• Update: Houston, Texas: An officer was sentenced to life in prison for raping a waitress in the back of his patrol car. During the sentencing phase, jurors heard from three other women who said that the officer also assaulted them and threatened to have them deported if they told anyone.
  • Olathe, Kansas: A now-former deputy has been charged with inappropriately touching a female inmate.
  • Fayette County, West Virginia: An officer was arrested after he was accused of invading an apartment. He was attempting to steal from the tenants, but got away with nothing. During the arrest he was already on administrative leave. “After this latest incident, if he’s guilty of this, put him in jail – he knows better… To go out here and be serving and protecting and somebody who obviously has a drug issue shoots and almost kills me, and then it turns out one of my own officers is doing it as well – yeah I’m not happy with it at all,” said another officer.
  • Lincoln County, North Carolina: A deputy is facing drunk driving charges after he was injured in an off-duty motorcycle crash.
  • Harris County, Texas: A deputy was arrested for interfering with the arrest of one of his wedding guests.
  • Elkhart County, Indiana: A detective has been disciplined for making a mistake about evidence. Detective Dennis Chapman said a fingerprint on a pill bottle in Helen Sailor’s apartment belonged to Lana Canen, and she was then convicted of Sailor’s murder. Chapman now is saying it wasn’t Canen’s fingerprint. “He made a mistake, an error, and as a result of that, someone was convicted. We don’t take that lightly,” said the Sheriff.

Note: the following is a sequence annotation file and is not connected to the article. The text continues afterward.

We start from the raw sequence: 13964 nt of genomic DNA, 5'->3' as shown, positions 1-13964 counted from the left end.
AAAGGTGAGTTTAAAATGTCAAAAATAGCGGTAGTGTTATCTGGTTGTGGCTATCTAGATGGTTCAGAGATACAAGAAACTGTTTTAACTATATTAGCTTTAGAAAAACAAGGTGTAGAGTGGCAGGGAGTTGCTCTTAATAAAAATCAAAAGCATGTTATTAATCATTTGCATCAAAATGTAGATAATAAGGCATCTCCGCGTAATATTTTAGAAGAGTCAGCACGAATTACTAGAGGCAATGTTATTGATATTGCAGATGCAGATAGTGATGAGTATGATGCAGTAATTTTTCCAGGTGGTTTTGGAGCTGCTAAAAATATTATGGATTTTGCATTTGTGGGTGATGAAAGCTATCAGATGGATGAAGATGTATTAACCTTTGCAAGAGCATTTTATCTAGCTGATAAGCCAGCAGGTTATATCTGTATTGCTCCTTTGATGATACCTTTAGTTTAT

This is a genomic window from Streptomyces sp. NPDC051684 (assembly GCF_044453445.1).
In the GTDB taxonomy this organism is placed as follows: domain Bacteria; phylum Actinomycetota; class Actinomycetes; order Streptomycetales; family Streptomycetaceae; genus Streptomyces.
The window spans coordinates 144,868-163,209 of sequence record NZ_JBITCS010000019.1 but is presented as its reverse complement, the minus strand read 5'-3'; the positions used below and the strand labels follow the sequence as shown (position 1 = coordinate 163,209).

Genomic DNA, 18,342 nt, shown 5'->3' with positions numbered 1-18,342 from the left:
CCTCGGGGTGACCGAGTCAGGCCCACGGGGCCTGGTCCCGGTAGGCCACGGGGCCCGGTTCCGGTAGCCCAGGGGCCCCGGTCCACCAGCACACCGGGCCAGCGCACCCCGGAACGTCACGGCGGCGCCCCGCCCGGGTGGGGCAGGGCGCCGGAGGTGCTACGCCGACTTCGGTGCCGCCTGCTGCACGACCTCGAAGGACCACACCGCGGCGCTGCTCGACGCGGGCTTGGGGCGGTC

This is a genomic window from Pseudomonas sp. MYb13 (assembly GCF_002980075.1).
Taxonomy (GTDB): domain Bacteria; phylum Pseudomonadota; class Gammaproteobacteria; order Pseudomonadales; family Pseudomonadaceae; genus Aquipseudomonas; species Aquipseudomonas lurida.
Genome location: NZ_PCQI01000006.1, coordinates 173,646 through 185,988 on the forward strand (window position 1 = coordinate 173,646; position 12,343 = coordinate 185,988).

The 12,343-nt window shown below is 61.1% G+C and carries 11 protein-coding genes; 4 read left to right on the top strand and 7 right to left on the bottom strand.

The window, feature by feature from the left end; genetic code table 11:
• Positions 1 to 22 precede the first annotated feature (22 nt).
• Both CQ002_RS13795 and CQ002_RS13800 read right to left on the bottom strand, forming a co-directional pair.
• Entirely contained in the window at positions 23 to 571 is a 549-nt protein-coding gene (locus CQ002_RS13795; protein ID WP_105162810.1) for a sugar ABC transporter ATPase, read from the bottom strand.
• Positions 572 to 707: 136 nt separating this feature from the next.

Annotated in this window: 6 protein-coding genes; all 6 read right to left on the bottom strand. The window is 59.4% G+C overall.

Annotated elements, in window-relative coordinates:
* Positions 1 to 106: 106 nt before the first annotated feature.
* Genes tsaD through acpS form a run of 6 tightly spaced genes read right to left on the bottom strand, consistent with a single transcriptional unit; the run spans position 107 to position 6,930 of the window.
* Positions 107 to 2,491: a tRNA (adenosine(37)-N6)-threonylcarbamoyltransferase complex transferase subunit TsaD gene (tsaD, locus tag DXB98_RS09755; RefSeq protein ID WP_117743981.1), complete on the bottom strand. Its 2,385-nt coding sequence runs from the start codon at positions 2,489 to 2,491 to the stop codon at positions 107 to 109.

National Police Misconduct NewsFeed Daily Recap 10-05-12

Here are the 8 reports of police misconduct tracked for Friday, October 5, 2012

  • Boynton Beach, Florida: A man and his mother have filed suit for alleged false arrest. They were arrested while sitting in the man’s car in front of his own home and were taken to jail. But, later, the charges against the man were dropped, and there were never charges filed against his mother. “No probable cause existed for the seizure and arrest of [the two] for any offense whatsoever,” said their attorney.
  • Update: Duluth, Minnesota: The officer who was caught on videotape punching a man in a wheelchair was charged with 5th degree assault and disorderly contact. He was placed on paid administrative leave pending the outcome of an internal investigation.
  • Miami, Ohio: A deputy facing a drunken driving charge was fired by the Sheriff. “The level of misconduct was so egregious and a complete violation of the public trust and the standards and code of ethics of the sheriff’s office that I had no choice but to dismiss him from his employment as a deputy sheriff. His conduct is not and should not be viewed as a reflection on the hardworking men and women of the Miami County Sheriff’s Office,” said the Sheriff.
  • Greenwood County, Kansas: A sheriff’s deputy was charged with multiple counts of having child pornography.
  • Riverdale, Illinois: A 70-year-old man was arrested for ‘impersonating an officer.’ He was actually in a costume in his own restaurant for a comedy show.